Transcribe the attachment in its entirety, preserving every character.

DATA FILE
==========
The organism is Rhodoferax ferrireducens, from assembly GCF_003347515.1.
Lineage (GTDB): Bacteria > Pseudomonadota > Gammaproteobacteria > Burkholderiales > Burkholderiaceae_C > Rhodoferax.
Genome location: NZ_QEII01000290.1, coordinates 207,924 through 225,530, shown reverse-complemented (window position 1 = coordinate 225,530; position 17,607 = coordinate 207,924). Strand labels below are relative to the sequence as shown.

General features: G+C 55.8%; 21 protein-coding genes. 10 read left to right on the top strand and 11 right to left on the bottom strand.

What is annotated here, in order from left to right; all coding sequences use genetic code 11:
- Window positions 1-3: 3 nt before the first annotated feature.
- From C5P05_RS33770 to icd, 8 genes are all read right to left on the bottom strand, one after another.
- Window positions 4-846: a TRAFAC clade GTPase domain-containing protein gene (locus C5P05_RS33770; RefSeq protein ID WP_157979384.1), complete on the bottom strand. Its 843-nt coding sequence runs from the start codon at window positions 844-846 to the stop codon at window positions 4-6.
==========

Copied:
The organism is Rhodoferax ferrireducens, from assembly GCF_003347515.1.
Lineage (GTDB): Bacteria > Pseudomonadota > Gammaproteobacteria > Burkholderiales > Burkholderiaceae_C > Rhodoferax.
Genome location: NZ_QEII01000290.1, coordinates 207,924 through 225,530, shown reverse-complemented (window position 1 = coordinate 225,530; position 17,607 = coordinate 207,924). Strand labels below are relative to the sequence as shown.

General features: G+C 55.8%; 21 protein-coding genes. 10 read left to right on the top strand and 11 right to left on the bottom strand.

What is annotated here, in order from left to right; all coding sequences use genetic code 11:
- Window positions 1-3: 3 nt before the first annotated feature.
- From C5P05_RS33770 to icd, 8 genes are all read right to left on the bottom strand, one after another.
- Window positions 4-846: a TRAFAC clade GTPase domain-containing protein gene (locus C5P05_RS33770; RefSeq protein ID WP_157979384.1), complete on the bottom strand. Its 843-nt coding sequence runs from the start codon at window positions 844-846 to the stop codon at window positions 4-6.